Rhumba Club has opened up to Express about his musical roots and the true meanings behind his tracks.
The “colourful, poppy and provocative” music of Tom Falle's Rhumba Club has made quite the impact - so much that it caught the eye of the British edition of GQ magazine, which gave Tom as number 2 in its list of ’35 new musicians to make 2020 better’.
Talking about this recent success, Tom said it was not only artistic, but also personal, bringing him a “sense of satisfaction” because he stuck to a concept he believed in.
“I don’t want to be thinking like I could have gone further,” he said. “I would not want to feel like I didn’t give it my all. I didn’t compromise.
“It’s hard at first because you want to please. But then you develop a kind of rhino hide and it just washes over you, you just get used to it.
“I would not think I have made it but I think it’s nice that people are clicking on and acknowledging you. I wanted to make music that people can dance to and that provoke thoughts with the lyrics, it’s nice that’s being acknowledged.”
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Tom’s ‘Rhumba Club’ journey started just around three years ago. Prior to that, he had spent nearly a decade in a band with his friend, Eddy. Having formed Teddy in school at the age of 14 to sing covers of the Beatles, the pair then moved to London but eventually went their separate ways due to “artistic differences”.
“It gave me the opportunity to start from scratch and do what I wanted to do,” Tom said.
While his parents didn’t play instruments, Tom says his mum’s music tastes influenced his own love for synthetisers, keyboards and 80s music.
“I am big on 80s things,” he said. “A lot of music at that time was directly or indirectly for gay people at a time when you needed a lot of coded messages, they were speaking to a particular audience.
“My mum played a lot of 70s music, a lot of ABBA; for better or for worse that rubbed off on me. I think ABBA are amazing!
“Pop music is sometimes perceived as low brow, but some pop songs are beautifully constructed and have an amazing musicality. There’s good and bad in everything.”
Pictured: Tom's 'Rhumba Club' journey started just over three years ago.
'Rhumba Club’ was originally a club night Tom played with a band at a Hackney working men’s club converted into a space for young people. The ‘Rhumba Club’ nights were meant to be very inclusive - as are Tom’s songs today.
Contrary to what the upbeat songs and the “fun and kooky” name may lead you to believe, the Rhumba Club has a message.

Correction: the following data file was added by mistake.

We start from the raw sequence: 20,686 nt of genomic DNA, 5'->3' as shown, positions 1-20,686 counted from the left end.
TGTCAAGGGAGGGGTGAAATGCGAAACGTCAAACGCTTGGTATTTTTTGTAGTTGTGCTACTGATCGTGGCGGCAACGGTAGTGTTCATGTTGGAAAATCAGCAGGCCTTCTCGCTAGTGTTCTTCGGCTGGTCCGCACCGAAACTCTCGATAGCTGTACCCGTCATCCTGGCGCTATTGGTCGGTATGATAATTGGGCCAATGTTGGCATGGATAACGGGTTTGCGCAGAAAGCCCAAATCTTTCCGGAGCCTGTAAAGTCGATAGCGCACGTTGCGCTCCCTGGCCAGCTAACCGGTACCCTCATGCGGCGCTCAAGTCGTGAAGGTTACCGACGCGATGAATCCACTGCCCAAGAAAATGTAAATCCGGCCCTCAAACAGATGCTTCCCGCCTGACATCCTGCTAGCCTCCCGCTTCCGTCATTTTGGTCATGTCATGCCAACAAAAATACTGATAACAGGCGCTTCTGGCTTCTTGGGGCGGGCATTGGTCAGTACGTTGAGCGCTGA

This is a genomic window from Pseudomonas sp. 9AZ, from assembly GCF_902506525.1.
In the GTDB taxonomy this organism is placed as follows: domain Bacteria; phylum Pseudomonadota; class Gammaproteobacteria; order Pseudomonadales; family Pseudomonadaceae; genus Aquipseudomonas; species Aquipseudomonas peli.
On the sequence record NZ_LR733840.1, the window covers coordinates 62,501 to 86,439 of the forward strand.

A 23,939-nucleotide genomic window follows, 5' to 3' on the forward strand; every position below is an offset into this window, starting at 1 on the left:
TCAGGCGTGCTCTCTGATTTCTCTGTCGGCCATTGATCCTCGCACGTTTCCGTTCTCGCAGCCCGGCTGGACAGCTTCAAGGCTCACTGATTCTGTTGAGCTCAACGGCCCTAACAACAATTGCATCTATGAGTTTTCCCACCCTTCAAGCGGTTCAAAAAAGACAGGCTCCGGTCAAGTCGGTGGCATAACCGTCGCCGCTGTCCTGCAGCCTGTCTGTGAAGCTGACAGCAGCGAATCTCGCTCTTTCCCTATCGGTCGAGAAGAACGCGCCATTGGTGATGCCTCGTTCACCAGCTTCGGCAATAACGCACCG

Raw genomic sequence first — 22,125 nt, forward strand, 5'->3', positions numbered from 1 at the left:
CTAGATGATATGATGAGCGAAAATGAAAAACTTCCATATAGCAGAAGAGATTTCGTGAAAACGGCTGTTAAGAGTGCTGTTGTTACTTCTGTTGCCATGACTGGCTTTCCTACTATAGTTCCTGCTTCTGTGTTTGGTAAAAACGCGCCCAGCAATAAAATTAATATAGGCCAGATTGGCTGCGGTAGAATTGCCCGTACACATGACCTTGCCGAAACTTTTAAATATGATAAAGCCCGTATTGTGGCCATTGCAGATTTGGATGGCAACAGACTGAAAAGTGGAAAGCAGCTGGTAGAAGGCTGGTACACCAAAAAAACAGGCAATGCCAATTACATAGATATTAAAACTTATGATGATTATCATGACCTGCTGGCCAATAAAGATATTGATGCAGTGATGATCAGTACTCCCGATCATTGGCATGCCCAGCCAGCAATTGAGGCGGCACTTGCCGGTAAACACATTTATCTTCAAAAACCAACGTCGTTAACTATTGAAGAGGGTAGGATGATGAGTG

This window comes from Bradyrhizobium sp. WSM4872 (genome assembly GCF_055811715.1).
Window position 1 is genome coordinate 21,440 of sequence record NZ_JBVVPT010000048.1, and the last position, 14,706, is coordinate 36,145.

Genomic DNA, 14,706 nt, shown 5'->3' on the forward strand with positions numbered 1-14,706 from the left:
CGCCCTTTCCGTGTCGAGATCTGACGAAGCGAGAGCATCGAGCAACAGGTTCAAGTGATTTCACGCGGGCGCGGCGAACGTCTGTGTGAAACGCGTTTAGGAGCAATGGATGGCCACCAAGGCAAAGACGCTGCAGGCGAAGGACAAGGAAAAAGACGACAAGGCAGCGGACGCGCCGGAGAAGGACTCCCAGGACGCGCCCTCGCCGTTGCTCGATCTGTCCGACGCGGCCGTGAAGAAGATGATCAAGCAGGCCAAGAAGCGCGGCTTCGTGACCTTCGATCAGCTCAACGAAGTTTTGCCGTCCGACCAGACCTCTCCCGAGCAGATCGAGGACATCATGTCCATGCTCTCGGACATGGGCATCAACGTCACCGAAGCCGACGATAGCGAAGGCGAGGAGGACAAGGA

‘The Rhumba Club Is Waiting For Me’, for example, was inspired by the feelings of insecurity Tom experienced as a gay teenager living in a small island like Jersey, an experience similar to that of many young gay people living in small communities.
“They need some kind of outlet,” Tom said. “My music was my outlet and I wanted to recreate the feeling that I have when I did escape.”
‘Guilty’, one of his latest releases, was written while the UK was in lockdown. “It’s basically about the feeling of thinking the wrong thing whether that is politics, or with regards to sexuality,” Tom explained.
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“It’s about feeling like the only one in this room who is like this and the toxicity of how we discuss things now. I do not think we are as open as we think we are. When you talk about Brexit, for example, there is not a lot of empathy on either side.”
Having planned his next five releases and prepared his album, Tom is itching to get back on stage. While the live streams are all that musicians can do in the era of coronavirus, they are nothing like the real thing.
“It’s so weird doing live streams,” he said. “I do it with monitors in my ears, and during a recent live stream I was really getting into it, and my ears fell out and there was complete silence, it was so weird.
“I would love to do a show in Jersey, hopefully I will be able to do one of the festivals.”
Following a string of high energy tracks, Tom's latest offering, ‘(I’m Gonna Construct) An Image', delivers a new vocal register and style.
Filmed from his childhood home, the accompanying video shows the nostalgia of Tom’s upbringing as he ponders on the artifice in and around his life.
“An image is concerned with the construction of my identity, both personally and artistically,” Tom said.
“In my view, it’s part of the human experience to try and fit normative moulds - whether that’s through displaying the attributes of gender, meeting the expectations of your parents, or meticulously curating your lifestyle on Instagram. The track is about both the pressure to conform to certain ideas of success and masculinity whilst growing up, as well as a reflection on the image I have constructed as Rhumba Club.”
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